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Rhenet the Rat God

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This note is found in the Tomb of Nephos.

Rhenet was not always a rat and did not always preside over the vermin and lowly creatures of the Korvan Basin. He was once a powerful and proud man, a merchant whose wealth rivaled any who bask in the light of Rahn.

But he was not born into the life of wealth and power. No, he was born a diseased and lowly vagrant to a widowed mother with nothing more to give him than her faith in the Eldritch Sun. And so, unable to care for her sickly child, she prayed to her god and pledged her own life so that Rhenet would be spared the plight that was his birthright. The desperate mother's prayers were answered and miraculously the infant grew to become a healthy child.

As a young man Rhenet was conscripted to the service of a trade ship where it is said that even the cruel sea showed him favor. He grew strong and clever in his service and his skill as a sailor brought him much renown. He worked furiously to honor the life he was given and through his drive and dedication became the captain of the ship to which he served.

His success at sea was so great that he would one day return to the Cairan Docks and from there command an armada of ships that sailed in his name. It was from this position of power that he built his grand wealth and from which he began to forget his humble origins. The success of his life so tainted his ego that Rhenet began to believe he was destined for greatness, that a life such as his could not be a coincidence. He sought greater power and forgot the gift which was given.

Those who served or were loyal to Rhenet showered him with their adoration and his pride grew with his wealth. The shade of his origins was all but forgotten as Rhenet proclaimed himself the master of the seas and commissioned the first of many temples to be constructed in his honor. Quickly, sailors and seafarers began paying tribute, leaving riches and treasures at these sites of worship. It was said that the favor of Rhenet bestowed good fortune upon those who took to the sea. Some even perceived him as a god of the waters, an ascendant whose legend spread beyond even the Korvan waters.

But the grand hubris of Rhenet drew the ire of his benefactor. And so, the Eldritch Sun left his throne, disguising himself as an elderly vagrant so he could walk amongst the people of the Korvan Basin. There he heard the adulation for Rhenet, listened as the people spoke of the man as if he stood among Korvaak's Chosen, those few mortals whose service and dedication to the Eldritch Sun had earned them a place aside his throne. This rightly enraged the divine and in his disguised form he sought court with the self-appointed god of the seas.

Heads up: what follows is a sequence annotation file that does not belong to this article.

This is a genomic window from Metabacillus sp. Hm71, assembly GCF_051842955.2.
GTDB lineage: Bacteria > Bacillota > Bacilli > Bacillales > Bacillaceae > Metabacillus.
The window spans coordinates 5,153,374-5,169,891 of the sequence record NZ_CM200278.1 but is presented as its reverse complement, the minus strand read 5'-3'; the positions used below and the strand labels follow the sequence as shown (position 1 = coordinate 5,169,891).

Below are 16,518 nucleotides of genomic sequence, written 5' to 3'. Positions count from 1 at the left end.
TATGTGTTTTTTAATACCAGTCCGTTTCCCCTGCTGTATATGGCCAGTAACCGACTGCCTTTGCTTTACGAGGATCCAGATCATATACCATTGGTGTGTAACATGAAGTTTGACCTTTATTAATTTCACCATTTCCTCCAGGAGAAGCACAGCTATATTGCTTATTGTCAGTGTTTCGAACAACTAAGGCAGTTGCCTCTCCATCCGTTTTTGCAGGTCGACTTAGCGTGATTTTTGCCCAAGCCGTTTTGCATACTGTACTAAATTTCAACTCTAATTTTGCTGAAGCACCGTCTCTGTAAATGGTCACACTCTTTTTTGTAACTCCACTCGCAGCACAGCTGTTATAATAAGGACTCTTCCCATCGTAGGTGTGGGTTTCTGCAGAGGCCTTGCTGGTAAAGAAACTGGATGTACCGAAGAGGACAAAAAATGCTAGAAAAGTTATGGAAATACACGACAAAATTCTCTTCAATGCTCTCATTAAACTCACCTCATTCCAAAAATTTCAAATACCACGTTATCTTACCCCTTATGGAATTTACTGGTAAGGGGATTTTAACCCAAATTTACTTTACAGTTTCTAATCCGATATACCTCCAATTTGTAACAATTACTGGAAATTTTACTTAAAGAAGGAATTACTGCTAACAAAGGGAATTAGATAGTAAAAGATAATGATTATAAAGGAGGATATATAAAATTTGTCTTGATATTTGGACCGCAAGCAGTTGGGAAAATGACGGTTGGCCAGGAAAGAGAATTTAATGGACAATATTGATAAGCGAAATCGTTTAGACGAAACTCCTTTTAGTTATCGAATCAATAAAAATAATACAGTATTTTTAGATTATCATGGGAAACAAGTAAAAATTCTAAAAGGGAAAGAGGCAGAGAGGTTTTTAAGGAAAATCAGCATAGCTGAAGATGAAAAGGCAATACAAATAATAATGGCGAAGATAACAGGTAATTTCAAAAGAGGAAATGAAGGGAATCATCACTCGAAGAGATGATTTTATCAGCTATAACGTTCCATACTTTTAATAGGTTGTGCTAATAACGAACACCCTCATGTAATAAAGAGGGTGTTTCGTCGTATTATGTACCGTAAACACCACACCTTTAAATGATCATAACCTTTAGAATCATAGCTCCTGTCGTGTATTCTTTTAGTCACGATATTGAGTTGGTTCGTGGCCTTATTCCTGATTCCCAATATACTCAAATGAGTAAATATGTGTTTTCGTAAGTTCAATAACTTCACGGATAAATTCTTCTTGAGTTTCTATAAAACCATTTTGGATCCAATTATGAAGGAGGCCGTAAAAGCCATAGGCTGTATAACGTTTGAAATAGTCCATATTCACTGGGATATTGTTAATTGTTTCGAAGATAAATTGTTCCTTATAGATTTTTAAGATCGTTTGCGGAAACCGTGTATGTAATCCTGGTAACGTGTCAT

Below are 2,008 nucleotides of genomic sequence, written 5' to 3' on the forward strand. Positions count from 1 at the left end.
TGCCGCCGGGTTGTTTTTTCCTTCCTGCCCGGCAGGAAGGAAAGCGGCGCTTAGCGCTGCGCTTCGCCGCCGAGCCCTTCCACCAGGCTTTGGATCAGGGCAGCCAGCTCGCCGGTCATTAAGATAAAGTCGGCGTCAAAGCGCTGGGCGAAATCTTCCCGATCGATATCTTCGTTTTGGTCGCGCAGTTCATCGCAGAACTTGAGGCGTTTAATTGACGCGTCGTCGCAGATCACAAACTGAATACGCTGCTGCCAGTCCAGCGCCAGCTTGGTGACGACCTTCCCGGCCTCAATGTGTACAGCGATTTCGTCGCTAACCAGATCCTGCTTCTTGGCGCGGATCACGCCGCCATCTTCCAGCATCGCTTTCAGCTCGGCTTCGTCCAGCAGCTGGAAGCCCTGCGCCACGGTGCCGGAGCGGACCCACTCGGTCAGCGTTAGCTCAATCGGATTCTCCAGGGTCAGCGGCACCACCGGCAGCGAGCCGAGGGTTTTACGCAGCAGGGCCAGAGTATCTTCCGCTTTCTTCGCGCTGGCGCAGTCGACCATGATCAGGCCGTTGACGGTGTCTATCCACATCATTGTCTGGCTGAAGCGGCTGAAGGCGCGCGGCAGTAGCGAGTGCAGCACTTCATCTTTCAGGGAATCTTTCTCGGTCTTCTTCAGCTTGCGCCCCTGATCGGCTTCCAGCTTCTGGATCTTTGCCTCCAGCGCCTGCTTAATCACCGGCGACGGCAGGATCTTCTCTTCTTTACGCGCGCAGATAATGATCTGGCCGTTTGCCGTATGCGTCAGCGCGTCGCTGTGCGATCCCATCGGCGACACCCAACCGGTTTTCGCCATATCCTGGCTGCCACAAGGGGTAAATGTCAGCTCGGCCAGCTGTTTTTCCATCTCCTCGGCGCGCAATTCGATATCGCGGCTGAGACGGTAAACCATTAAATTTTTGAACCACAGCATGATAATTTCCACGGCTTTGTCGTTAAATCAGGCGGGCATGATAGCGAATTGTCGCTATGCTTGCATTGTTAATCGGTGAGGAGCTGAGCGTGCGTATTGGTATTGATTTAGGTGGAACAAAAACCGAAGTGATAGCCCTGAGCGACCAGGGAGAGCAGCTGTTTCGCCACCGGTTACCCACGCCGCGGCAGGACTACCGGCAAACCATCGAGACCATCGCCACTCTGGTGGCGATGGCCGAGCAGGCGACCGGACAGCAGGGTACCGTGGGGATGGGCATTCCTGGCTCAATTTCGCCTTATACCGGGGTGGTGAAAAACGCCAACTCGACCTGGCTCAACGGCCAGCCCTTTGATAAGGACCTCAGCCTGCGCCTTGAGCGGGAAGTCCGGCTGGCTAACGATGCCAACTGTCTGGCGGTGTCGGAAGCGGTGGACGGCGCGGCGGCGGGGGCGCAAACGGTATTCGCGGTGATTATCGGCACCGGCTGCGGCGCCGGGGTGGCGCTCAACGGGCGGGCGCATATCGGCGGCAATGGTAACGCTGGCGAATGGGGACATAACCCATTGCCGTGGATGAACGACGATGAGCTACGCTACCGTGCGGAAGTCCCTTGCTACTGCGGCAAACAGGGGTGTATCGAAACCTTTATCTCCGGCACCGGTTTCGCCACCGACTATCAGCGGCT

In a grand temple built in his name, Rhenet met with the old man. He laughed at the sight of the sickly and broken creature before him. "What have you to give the master of the seas, you poor old fool?" asked Rhenet.

"I have come to remind you of the life you should have lived," the man said meekly. "I am you as you should have been, were it not for the kindness of the Eldritch Sun."

}Rhenet laughed once again "You have come here to threaten me? Who are you to speak for the gods? How dare you?"

And with that the old man's voice boomed, shaking the earth beneath their feet. His form twisted and grew as he spoke and a blistering heat washed over Rhenet, burning away his clothes, peeling and bubbling his flesh. "I do not come to threaten, I have come to collect upon the gift which was given."

The searing heat cleansed Rhenet of his pride and he cowered before the towering figure. "Forgive me," begged Rhenet, "I did not know."

"What have you to give me you poor little creature," the figure boomed.

"I give my life," cried Rhenet.

"Indeed. But death is too small a price. No, you shall serve me as the lowliest of creatures you have always been. You will hold court over those who saw you as a god."

With those final words, Rhenet's body collapsed upon itself, twisting, tearing and grinding until finally he appeared as a massive diseased rat. His temples were brought to ruin in an instant, and from the rubble emerged a swarm of rats. All of those who had followed the master of the sea, all who had pledged their loyalty to him or begged for his favor were cursed to live out their days as vile vermin in the service of the Rat God.

Take heed of the story of Rhenet, for all things that we cherish in life are gifts of the Eldritch Sun.